SA’s poser: Technology vs wages
Although technology is making capital cheaper, policies such as the national minimum wage will make labour more expensive. What does this mean for the choices firms make in terms of labour and capital inputs?
Research shows that higher prices for labour will result in a lower demand for it, making job creation more difficult. Along with this, higher wages for low-skilled workers will encourage firms to employ more high-skilled workers and become more skill-intensive.
In South Africa (and globally), a number of trends are changing the relative price of labour.
The coming implementation of a national minimum wage will substantially increase the cost of employment, particularly of lower-skilled workers. In parallel with this, the fourth industrial revolution is making technology cheaper and more widespread. The effect of both these factors on employment depends crucially on whether firms can move away from using people and towards using machines (capital), or can use them together.
The substitutability issue
While capital and labour substitutability should be central to the South African employment debate, this matter is often neglected.
At the extreme, if machines and people are perfect substitutes, they can be swapped to the point where only one is used for production. In such a situation, employment can be created without having to add any further capital.
If they are imperfect substitutes, or complements, then both are required and there is a limit to how much one can be substituted for the other. As a result, more capital will be needed if, to create employment, more people are to be hired. And if there are factors limiting capital accumulation, this could limit employment creation.
Likewise, the extent to which one type of labour can be substituted for another is critical. Can low-skilled workers be hired instead of high-skilled workers, or does one group need the other? And what about semi-skilled workers?
Understanding these relationships is important when crafting sensible policies for South Africa and dealing with its high rates of unemployment, particularly among those with lower skills.
The unemployment debate
The narrative often used to explain South Africa’s high unemployment is that those who are unemployed lack the skills firms require. The policy solution is simple, even though implementation may be difficult: provide the requisite skills to those who are unemployed.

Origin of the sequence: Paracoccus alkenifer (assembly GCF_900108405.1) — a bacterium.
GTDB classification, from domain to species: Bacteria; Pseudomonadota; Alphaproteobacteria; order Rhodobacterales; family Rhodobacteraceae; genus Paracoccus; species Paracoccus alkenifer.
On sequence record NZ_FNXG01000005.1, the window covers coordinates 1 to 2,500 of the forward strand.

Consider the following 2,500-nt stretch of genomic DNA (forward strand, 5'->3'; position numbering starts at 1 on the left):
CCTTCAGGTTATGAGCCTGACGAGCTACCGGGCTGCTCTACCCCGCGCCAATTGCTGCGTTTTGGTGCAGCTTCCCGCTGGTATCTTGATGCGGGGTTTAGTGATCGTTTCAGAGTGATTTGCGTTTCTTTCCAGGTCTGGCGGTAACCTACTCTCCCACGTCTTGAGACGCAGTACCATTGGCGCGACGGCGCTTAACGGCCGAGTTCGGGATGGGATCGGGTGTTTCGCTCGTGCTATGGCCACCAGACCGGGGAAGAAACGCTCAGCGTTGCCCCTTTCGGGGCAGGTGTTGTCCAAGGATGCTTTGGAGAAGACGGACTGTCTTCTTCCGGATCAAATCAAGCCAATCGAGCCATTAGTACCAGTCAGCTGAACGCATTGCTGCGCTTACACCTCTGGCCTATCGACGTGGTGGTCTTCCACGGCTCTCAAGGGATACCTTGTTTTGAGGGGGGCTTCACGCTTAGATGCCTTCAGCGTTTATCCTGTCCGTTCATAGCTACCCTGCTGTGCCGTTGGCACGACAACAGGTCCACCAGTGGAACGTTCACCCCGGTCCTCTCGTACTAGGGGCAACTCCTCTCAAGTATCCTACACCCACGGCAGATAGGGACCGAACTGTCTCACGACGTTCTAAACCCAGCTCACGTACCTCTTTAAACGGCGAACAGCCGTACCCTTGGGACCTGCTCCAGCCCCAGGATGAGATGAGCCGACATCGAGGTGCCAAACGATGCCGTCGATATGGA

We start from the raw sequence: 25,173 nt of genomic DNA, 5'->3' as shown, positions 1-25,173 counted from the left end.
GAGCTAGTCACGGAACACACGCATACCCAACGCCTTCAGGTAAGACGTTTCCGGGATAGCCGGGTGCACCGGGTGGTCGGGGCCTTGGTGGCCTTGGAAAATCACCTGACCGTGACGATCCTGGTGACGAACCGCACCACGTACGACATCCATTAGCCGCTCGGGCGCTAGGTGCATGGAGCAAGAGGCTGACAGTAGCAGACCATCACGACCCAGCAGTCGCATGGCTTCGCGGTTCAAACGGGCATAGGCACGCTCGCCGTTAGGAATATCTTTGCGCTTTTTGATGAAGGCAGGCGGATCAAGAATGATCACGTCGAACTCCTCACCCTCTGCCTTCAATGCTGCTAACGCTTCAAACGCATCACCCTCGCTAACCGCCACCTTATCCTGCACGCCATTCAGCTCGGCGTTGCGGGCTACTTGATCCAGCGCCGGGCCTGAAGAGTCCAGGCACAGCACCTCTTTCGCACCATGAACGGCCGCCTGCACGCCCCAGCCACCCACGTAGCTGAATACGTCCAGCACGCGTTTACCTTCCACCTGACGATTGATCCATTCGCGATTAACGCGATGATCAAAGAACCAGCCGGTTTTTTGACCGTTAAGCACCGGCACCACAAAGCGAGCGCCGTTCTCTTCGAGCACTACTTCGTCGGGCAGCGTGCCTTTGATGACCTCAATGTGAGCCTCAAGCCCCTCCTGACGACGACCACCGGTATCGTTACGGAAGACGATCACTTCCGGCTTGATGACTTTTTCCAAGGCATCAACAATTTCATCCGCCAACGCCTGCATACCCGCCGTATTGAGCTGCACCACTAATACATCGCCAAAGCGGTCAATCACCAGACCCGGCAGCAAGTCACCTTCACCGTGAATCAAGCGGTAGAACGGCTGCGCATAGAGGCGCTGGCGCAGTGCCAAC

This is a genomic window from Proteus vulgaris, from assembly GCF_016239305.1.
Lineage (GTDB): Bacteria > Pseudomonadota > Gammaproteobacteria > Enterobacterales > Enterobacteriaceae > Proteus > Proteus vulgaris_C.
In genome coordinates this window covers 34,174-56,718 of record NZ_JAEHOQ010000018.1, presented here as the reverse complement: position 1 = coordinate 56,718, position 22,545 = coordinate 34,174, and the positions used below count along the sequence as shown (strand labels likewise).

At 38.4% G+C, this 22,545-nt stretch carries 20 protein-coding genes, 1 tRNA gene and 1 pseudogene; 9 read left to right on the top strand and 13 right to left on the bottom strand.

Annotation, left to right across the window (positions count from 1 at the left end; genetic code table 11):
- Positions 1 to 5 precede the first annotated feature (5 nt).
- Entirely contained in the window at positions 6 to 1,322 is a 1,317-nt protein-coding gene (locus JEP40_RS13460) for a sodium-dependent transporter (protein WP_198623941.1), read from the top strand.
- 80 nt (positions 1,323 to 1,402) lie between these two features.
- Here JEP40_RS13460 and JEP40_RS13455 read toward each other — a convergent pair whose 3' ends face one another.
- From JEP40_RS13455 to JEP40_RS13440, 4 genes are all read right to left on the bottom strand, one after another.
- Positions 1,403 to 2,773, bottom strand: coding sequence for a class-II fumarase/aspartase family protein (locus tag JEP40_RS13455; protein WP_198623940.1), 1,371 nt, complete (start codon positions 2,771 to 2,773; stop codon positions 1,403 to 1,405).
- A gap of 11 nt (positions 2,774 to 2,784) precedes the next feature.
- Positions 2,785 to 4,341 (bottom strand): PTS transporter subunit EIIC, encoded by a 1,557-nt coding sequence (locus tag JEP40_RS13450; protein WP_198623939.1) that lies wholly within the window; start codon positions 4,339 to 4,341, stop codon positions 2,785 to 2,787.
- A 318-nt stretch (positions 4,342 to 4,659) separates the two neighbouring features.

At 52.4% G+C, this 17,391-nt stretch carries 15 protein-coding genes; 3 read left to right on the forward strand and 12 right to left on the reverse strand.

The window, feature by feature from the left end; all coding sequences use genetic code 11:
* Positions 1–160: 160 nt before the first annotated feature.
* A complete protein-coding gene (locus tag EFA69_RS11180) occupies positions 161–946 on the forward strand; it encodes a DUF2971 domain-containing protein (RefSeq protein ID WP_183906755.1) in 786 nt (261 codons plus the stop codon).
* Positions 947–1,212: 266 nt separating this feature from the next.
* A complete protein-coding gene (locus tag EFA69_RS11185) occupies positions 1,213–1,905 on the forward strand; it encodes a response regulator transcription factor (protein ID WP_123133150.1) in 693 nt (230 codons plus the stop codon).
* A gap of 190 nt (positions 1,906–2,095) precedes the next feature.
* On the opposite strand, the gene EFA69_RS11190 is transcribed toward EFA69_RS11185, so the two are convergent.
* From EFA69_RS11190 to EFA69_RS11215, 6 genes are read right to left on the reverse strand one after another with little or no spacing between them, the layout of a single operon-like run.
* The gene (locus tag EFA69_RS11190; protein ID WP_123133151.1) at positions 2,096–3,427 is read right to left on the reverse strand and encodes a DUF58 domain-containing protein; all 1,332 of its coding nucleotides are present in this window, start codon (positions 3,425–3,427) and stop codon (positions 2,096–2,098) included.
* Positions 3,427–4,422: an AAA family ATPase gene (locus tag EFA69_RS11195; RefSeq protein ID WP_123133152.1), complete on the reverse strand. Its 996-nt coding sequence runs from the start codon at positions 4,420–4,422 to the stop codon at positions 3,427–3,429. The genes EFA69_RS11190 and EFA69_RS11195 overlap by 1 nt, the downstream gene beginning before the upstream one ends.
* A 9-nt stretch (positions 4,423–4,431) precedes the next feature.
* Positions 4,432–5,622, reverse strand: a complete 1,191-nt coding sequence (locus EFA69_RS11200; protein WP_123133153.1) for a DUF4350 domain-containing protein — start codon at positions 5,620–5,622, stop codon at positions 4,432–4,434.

Various government initiatives attempt this solution. Sector Education and Training Authorities (Setas) train workers based on the needs of firms, and learnerships provide subsidised employment and training for new entrants into the job market.
A further constraint is the education system. Work by Stellenbosch University’s Research on Socio-Economic Policy Group shows how the school system perpetuates inequality in the labour market. But educational reform requires political will and capital and, if it were implemented today, would probably take a generation to have a real effect.
Consistently missing from the skills narrative is any discussion about the substitutability of factors of production and different types of labour, as well as the role prices and wages play in encouraging firms to choose capital over labour or one type of worker over another.
Discussions on the effect that the relative price of labour has on demand are politically charged, as debates around the national minimum wage have shown. But avoiding the issue may constrain job creation.
A study by Alberto Behar, titled Would Cheaper Capital Replace Labour? in the South African Journal for Economics, considered how the demand for labour is related to wages and the price of other inputs. Using firm-level data from the late 1990s, it finds that capital is a substitute for all occupations and that, within labour, unskilled and semi-skilled labour are complements, whereas unskilled and skilled labour are substitutes.
Our research updates that study using data from the World Bank’s Investment Climate Assessment of 2004, a firm-level survey of predominantly manufacturing firms across the major metropolitan areas of South Africa. The research estimates a “cost function”, which is a representation of how the cost share of one input is related to the cost of other inputs and output across firms.
This approach estimates how the demand for a specific input, such as labour, changes with its price as well as the prices of other inputs such as capital. This is called the elasticity of substitution.